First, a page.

DOCTOR SLEEP should keep both SHINING fans and horror fans satisfied.
Trailer: https://www.youtube.com/watch?v=2msJTFvhkU4

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Film Review: CHRISTOPHER ROBIN (USA 2018) ***

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Christopher Robin Poster
A working-class family man, Christopher Robin, encounters his childhood friend Winnie-the-Pooh, who helps him to rediscover the joys of life.

Director:

Marc Forster

Writers:

Alex Ross Perry (screenplay by), Tom McCarthy(screenplay by) | 5 more credits »

 

Not to be confused with last year’s biography GOODBYE CHRISTOPHER ROBIN on the author of WINNIE THE POOH, A.A. Milne’s life, CHRISTOPHER ROBIN is the story of Christopher Robin, the little boy from the Winnie-the-Pooh stories.  Christopher Robin (Ewan McGregor) is now all grown up, married to Evelyn (Hayley Atwell) with a daughter, Madeline (Bronte Carmichael) but has lost all sense of imagination.  Pooh and his friends from the Hundred Acre Wood re-enter Christopher’s life to help him find joy again.

CHRISTOPHER ROBIN is not strictly the story of Winnie the Pooh (Jim Cummings), the beloved honey gulping bear but about Christopher Robin as the film title implies.  It is is a live-action/CGI extension of the Disney franchise of the same name.  The animated Pooh and friends, are true in appearance and motion to the beloved book and film, so this film will appeal and not disappoint the Pooh fans.

The screenplay by Alex Ross Perry and Allison Schroeder takes certain liberties.  Pooh suddenly appears in Christopher Robin’s home with no apparent logic.  The time of Robin growing up is glaringly absent in the story.  The film unfolds with Chapter 1 (“Leaving His Friends”) then jumps to Chapter 3 and so on, leaving out certain chapters of Robin’s life as if they don’t matter.  But begin a family film, these little omissions can be  forgiven.  One cannot forgive however is the repeated number of times the script tugs at the heartstrings.  Why has Christopher Robin disappeared?  Goodbye Christopher Robin?  Is Pooh’s red balloon more important that the briefcase of work notes?  Are the work notes more important that your daughter?  Why is the daughter then not with you?  These lines of dialogue can be quite trying.  On the upside. the humour comes off from Pooh’s friend as original, cute and fresh.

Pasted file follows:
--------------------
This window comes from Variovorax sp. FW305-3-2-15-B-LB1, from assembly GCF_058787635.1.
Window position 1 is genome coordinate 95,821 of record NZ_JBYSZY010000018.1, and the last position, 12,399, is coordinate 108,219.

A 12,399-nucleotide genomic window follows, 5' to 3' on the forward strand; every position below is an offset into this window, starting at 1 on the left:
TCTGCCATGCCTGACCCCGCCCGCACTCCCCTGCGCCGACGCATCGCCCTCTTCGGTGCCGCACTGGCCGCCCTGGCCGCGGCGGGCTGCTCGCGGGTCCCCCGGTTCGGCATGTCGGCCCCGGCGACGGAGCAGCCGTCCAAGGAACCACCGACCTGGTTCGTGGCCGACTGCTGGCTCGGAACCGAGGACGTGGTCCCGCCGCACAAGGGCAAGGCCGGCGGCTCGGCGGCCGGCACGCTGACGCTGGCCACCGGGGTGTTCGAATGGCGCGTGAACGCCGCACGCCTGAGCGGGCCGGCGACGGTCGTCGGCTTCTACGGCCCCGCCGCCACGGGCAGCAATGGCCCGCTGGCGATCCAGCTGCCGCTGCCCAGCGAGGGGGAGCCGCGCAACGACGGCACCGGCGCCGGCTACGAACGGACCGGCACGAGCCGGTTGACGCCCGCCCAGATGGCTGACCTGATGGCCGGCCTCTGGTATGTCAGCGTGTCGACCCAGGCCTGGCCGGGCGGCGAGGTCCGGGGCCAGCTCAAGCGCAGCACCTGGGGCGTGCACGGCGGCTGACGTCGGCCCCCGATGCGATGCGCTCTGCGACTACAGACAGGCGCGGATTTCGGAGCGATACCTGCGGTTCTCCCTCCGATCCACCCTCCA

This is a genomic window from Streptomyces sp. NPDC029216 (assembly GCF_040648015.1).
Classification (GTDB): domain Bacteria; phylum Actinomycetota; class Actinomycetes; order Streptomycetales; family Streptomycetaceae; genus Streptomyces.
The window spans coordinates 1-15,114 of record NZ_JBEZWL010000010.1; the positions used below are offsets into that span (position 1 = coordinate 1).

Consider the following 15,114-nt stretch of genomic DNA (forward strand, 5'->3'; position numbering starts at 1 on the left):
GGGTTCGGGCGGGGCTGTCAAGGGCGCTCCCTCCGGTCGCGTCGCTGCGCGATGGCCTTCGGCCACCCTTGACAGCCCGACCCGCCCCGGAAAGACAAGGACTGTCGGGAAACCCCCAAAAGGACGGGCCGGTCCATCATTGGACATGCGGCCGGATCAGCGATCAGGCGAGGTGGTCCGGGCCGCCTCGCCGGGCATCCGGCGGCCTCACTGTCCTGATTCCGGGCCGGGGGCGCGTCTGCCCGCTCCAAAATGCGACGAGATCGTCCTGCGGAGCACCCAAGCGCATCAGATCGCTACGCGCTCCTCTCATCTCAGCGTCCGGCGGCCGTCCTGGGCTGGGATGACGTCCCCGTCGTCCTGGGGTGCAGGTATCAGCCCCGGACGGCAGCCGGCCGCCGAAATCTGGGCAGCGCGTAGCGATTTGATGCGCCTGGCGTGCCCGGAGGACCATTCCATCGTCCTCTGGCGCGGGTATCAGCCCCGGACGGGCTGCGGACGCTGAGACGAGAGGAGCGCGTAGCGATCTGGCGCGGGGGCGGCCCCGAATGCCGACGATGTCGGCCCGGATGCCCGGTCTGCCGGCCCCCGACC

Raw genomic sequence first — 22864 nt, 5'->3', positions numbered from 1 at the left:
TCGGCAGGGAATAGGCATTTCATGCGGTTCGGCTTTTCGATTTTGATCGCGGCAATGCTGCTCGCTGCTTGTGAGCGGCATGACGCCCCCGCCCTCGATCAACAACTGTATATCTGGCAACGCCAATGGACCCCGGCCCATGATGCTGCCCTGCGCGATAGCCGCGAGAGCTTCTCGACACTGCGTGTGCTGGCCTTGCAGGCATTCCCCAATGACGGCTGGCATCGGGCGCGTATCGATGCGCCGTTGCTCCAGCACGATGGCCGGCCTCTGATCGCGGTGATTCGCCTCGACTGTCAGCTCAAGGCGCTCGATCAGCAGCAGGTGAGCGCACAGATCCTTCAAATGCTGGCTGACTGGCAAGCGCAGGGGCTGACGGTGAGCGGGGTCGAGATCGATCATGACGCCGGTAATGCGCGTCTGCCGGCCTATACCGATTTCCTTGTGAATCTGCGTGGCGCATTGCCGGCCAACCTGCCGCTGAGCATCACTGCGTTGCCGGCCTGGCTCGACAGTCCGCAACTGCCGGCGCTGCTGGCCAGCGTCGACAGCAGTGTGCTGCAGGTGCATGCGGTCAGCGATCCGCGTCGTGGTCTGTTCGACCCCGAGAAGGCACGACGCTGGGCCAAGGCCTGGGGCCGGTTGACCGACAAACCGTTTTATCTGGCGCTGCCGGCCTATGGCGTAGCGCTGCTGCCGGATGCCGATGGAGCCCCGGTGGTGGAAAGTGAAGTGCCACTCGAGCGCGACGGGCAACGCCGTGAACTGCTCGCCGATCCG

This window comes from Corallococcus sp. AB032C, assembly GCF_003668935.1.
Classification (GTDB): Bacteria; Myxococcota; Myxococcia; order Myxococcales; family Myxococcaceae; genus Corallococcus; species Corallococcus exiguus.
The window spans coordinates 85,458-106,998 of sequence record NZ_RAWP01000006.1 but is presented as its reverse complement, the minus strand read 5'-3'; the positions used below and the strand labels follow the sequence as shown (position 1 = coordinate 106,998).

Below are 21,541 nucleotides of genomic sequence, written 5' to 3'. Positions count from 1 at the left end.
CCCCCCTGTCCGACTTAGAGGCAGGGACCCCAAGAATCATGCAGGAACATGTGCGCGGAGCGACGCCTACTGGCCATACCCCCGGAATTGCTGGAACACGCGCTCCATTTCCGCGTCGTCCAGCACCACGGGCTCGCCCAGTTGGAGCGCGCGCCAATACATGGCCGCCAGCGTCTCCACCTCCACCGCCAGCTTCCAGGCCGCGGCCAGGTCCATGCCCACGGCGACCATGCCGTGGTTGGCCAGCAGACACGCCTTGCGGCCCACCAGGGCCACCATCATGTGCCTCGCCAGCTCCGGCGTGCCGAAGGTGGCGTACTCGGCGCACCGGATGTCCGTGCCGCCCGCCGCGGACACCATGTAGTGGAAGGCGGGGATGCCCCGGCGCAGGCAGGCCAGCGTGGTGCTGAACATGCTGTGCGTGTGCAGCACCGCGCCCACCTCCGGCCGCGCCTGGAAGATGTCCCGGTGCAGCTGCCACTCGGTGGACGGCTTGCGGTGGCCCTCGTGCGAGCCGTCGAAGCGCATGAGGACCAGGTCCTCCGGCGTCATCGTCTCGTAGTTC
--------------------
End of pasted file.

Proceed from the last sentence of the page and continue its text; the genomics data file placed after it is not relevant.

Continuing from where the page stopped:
Pooh’s friends include Tigger, a boy tiger (also voiced by Cummings, who gets to sing one song as well) , a donkey, an owl, a piglet, a rabbit and a kangaroo.  Brad Garrett who voices the perpetually pessimistic donkey steals the show, with his gruff voice and the script’s best jokes.  When asked “How was your day today?”  His reply is: “Don’t get me started!”

What helps in creating the fairy tale atmosphere especially the colourful hundred acre wood where Pooh and his friends live is the cinematography by Matthias Koenigswieser coupled with the CGI effects.  The music by Jon Brion including a few catchy songs lifts the film’s mood.